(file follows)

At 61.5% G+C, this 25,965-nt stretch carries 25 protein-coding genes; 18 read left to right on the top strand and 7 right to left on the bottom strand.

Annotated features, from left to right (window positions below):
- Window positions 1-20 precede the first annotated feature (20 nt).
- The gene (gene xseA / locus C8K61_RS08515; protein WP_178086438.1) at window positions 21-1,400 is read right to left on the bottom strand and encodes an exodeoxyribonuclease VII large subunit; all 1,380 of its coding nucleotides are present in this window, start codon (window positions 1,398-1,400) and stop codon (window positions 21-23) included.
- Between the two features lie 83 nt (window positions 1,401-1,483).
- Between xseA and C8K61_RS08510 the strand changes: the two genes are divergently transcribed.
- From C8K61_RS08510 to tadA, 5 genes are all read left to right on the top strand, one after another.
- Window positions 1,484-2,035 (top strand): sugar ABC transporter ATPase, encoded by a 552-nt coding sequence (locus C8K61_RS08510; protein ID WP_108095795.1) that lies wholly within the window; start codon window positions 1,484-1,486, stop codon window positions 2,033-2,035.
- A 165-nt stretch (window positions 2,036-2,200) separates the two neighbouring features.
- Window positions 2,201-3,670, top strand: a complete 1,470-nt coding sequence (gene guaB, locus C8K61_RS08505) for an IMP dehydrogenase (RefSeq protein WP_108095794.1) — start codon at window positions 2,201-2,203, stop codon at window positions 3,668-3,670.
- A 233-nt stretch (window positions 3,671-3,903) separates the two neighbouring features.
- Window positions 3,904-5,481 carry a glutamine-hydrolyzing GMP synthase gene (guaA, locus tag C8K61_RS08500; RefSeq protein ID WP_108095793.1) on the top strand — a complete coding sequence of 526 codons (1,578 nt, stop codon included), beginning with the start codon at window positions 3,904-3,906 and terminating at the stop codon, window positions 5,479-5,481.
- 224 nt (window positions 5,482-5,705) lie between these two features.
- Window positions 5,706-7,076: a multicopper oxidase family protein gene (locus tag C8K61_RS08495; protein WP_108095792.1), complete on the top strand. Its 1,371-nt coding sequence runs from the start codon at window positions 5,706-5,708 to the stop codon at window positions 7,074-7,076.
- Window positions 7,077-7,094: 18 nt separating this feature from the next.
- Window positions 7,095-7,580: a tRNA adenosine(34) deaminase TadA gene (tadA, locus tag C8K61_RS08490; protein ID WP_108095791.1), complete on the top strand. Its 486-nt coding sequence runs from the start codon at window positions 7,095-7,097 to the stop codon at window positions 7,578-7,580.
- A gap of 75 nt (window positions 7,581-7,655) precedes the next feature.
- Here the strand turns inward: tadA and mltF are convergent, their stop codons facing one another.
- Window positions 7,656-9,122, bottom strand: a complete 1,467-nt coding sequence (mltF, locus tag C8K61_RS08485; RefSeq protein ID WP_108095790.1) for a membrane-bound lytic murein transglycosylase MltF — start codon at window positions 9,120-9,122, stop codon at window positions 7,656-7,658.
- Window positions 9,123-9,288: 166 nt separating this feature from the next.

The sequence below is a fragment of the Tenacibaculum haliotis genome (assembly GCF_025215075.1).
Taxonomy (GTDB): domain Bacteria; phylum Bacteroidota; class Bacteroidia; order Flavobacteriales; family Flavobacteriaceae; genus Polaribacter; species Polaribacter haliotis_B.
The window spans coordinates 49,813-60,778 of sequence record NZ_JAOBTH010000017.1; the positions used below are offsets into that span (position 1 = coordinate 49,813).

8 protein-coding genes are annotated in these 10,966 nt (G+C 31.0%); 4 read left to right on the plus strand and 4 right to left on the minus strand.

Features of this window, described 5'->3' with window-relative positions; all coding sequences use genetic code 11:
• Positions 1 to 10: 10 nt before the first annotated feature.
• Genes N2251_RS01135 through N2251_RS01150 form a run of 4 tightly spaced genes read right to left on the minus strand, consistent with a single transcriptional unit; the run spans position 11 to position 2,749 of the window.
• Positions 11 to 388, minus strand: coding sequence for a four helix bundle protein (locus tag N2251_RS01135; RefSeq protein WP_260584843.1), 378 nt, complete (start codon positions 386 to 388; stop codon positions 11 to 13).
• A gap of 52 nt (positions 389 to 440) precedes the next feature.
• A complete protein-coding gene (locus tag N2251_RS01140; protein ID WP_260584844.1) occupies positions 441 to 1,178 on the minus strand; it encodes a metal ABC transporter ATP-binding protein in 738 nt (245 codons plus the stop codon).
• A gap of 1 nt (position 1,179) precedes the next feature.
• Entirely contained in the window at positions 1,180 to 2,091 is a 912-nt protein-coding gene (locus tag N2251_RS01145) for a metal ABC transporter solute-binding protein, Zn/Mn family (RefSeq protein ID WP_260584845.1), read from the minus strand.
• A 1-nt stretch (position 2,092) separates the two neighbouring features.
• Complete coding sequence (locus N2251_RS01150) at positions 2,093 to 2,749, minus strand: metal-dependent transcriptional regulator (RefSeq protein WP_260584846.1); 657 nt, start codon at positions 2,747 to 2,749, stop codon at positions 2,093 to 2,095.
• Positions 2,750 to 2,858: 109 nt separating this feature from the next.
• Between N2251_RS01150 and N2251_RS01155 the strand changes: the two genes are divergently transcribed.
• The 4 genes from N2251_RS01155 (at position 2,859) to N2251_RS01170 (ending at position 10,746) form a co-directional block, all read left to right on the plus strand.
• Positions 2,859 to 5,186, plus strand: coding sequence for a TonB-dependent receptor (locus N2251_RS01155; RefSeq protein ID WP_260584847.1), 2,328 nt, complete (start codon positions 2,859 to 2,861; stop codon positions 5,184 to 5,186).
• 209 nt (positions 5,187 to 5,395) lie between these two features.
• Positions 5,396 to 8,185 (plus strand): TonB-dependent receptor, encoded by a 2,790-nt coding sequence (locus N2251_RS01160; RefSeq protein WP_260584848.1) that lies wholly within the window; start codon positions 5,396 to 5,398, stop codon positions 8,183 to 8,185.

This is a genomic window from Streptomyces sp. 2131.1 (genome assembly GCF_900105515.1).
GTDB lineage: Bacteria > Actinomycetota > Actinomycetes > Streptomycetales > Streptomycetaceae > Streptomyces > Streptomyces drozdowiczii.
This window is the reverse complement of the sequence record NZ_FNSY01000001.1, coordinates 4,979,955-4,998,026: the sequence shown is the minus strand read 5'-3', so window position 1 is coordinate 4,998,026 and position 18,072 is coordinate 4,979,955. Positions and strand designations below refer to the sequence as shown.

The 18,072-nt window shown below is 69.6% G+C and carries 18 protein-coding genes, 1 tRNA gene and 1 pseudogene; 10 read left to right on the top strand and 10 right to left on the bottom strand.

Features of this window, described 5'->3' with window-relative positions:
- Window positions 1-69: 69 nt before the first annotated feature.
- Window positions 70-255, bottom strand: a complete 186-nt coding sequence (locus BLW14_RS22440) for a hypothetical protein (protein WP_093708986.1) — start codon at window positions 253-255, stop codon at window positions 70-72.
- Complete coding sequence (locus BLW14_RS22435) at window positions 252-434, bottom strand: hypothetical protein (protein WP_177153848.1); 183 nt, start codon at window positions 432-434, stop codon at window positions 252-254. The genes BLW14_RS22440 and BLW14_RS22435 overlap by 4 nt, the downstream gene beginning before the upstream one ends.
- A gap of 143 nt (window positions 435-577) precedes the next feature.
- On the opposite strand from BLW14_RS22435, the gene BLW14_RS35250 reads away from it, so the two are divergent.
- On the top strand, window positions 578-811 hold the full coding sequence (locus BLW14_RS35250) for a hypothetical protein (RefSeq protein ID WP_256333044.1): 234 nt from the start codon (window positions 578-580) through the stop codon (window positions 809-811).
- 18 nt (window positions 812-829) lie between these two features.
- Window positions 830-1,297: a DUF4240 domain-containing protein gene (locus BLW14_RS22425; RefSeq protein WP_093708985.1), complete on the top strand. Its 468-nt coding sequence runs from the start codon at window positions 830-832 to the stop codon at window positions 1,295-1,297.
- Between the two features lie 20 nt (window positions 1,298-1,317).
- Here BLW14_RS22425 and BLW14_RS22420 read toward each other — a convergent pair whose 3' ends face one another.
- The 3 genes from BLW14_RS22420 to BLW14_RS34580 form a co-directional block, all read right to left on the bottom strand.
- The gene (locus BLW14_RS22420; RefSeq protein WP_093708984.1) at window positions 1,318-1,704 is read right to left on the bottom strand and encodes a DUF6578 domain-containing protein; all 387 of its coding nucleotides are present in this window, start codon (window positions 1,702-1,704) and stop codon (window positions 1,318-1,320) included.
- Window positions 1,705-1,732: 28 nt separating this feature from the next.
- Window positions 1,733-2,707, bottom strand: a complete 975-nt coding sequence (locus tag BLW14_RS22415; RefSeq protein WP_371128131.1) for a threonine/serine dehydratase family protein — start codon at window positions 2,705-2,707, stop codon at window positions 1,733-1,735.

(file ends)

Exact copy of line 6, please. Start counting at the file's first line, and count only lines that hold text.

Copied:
- Between xseA and C8K61_RS08510 the strand changes: the two genes are divergently transcribed.